Federaldistrict

A reader writes:

You mentioned that North Dakota had 650K residents, and Alaska 700K. But Vermont has only 621K, and Wyoming comes in at just 521K - much less than D.C.'s 600K.

Another writes:

One practical problem with either granting statehood to DC and doing the "carve-out" for the federal enclave area or doing retrocession to Maryland with a similar enclave, is the 22nd amendment, which grants 3 electoral votes to "the District containing the seat of government." Therefore, no matter how you defined the enclave, such a district is going to get 3 votes for President, regardless of how few people live there. And such a district will inevitably include the White House, and probably a scattering of people who live down by the Capitol. So unless you repeal the 22nd amendment - and everyone talking statehood or retrocession is explicitly trying to avoid the need for an amendment - that small group of people (maybe the President and his family alone!) will control 3 electoral votes.

Another:

Making D.C. a state would nullify the entire point of having the district in the first place.  It was established so that the Federal government could conduct its affairs outside of any state regulations that would wield constitutional authority over those lands - lest Congress have to pass a specific overriding law every single time they wanted to do something that Maryland didn't like.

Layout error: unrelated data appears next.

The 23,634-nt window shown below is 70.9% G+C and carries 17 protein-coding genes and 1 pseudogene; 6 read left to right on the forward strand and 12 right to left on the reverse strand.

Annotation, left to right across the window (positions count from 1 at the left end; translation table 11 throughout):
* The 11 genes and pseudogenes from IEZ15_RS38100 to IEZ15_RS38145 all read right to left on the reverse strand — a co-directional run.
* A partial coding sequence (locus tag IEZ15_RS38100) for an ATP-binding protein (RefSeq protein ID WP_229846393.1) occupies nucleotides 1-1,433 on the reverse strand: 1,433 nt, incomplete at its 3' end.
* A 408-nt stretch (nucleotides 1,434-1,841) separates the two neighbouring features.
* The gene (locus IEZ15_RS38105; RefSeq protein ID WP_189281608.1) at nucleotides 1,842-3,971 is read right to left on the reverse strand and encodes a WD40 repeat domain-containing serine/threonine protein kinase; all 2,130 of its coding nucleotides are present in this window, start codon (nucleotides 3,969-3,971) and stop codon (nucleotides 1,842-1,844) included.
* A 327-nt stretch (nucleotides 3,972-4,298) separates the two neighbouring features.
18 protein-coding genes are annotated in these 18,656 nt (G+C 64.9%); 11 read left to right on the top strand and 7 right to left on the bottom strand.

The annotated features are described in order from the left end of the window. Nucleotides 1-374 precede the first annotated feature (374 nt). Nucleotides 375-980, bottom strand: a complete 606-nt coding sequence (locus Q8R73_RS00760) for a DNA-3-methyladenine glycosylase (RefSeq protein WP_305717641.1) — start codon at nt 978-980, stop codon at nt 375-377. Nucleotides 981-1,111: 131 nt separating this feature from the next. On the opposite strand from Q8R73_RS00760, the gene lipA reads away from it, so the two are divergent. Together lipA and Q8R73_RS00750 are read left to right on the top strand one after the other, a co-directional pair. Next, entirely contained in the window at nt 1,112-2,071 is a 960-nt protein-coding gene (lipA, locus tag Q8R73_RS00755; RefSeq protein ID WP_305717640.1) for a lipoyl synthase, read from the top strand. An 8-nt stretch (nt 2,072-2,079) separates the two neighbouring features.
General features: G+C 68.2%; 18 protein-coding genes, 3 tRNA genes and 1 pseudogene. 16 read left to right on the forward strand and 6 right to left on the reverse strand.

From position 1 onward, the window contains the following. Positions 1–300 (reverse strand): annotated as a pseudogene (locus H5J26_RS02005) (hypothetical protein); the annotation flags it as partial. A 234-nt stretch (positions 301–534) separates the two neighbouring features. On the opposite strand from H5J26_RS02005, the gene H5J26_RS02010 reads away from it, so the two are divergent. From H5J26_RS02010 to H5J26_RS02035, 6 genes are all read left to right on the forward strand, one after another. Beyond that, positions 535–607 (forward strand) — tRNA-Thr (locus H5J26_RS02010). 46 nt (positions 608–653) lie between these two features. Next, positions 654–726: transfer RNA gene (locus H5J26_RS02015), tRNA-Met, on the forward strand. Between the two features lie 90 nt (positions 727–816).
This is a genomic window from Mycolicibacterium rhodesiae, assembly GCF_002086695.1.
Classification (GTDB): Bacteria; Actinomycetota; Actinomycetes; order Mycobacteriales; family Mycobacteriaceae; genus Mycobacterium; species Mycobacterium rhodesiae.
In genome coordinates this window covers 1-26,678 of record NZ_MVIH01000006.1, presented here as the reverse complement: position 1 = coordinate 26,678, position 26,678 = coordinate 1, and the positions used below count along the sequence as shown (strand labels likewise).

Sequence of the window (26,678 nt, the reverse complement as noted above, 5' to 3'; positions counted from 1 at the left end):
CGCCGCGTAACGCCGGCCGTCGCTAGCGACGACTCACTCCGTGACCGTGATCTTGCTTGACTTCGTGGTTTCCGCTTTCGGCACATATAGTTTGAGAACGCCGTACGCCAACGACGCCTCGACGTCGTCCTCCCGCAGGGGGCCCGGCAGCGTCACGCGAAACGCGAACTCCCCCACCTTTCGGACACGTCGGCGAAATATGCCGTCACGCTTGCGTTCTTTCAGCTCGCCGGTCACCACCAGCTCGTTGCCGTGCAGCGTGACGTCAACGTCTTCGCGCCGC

The real problem was allowing anyone to establish residency in D.C. in the first place.  They should have Maryland annex the residential areas, with proper compensation for the costs associated with it.  In places where that's not feasible, simply tell the people that they're not residents of the district anymore.  Even people living on military bases cannot claim the Federal property as their place of residence.  They have to pick a state.  Why should people in D.C. be any different?  They can pick VA or MD and be done with it.

Another:

But 50 is such a nice round number!

(Image composed by Matt Yglesias.)

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